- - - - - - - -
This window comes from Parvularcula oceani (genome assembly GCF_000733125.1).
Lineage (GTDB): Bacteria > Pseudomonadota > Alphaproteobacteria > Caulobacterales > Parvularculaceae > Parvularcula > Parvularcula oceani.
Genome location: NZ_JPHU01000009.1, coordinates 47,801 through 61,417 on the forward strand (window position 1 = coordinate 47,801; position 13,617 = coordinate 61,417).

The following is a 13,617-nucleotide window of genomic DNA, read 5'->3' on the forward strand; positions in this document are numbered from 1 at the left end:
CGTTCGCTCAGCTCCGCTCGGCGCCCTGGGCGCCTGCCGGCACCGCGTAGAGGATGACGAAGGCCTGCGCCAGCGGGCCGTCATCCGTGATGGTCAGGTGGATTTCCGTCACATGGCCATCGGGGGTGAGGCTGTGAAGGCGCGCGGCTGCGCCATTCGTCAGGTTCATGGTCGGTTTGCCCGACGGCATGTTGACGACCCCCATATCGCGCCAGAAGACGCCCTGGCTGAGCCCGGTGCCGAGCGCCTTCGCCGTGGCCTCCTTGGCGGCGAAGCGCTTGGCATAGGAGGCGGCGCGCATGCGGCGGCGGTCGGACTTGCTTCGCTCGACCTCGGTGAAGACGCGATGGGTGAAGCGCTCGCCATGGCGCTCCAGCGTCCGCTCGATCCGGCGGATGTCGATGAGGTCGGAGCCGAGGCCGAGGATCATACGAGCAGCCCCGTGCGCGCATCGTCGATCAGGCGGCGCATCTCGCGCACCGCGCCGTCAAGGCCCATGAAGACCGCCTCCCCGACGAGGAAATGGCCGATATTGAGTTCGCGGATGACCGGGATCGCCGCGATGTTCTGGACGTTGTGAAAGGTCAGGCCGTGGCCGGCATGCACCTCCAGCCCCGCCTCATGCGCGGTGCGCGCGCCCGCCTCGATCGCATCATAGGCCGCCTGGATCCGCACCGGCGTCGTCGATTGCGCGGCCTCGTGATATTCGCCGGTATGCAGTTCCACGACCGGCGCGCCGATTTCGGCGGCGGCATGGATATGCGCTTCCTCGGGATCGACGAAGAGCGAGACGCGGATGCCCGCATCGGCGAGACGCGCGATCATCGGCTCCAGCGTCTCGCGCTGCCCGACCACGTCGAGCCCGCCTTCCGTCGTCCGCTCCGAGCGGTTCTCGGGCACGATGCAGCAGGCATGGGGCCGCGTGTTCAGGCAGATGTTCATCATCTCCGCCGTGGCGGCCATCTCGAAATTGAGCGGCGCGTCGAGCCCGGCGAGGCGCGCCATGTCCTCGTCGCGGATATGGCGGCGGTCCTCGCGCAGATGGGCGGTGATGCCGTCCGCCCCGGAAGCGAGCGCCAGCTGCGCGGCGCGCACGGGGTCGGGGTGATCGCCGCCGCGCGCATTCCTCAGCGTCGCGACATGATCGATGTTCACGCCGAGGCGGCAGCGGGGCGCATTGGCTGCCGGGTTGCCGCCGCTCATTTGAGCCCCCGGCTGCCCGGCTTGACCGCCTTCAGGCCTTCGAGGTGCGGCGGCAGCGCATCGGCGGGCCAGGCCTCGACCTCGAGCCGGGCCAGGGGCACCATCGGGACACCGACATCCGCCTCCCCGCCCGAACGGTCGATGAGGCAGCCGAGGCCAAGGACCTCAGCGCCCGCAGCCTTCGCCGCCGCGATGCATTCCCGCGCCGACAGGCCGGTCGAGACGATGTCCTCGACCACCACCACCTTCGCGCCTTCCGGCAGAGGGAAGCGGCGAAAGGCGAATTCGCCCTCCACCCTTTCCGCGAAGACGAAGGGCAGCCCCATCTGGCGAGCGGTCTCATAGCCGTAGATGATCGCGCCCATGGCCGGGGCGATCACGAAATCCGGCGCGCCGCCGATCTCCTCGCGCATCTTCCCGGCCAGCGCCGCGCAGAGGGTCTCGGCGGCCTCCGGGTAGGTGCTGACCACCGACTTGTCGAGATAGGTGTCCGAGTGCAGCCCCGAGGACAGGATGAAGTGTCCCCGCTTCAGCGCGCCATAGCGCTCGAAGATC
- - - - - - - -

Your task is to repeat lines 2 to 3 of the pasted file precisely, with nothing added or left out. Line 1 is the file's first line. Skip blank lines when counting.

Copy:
Lineage (GTDB): Bacteria > Pseudomonadota > Alphaproteobacteria > Caulobacterales > Parvularculaceae > Parvularcula > Parvularcula oceani.
Genome location: NZ_JPHU01000009.1, coordinates 47,801 through 61,417 on the forward strand (window position 1 = coordinate 47,801; position 13,617 = coordinate 61,417).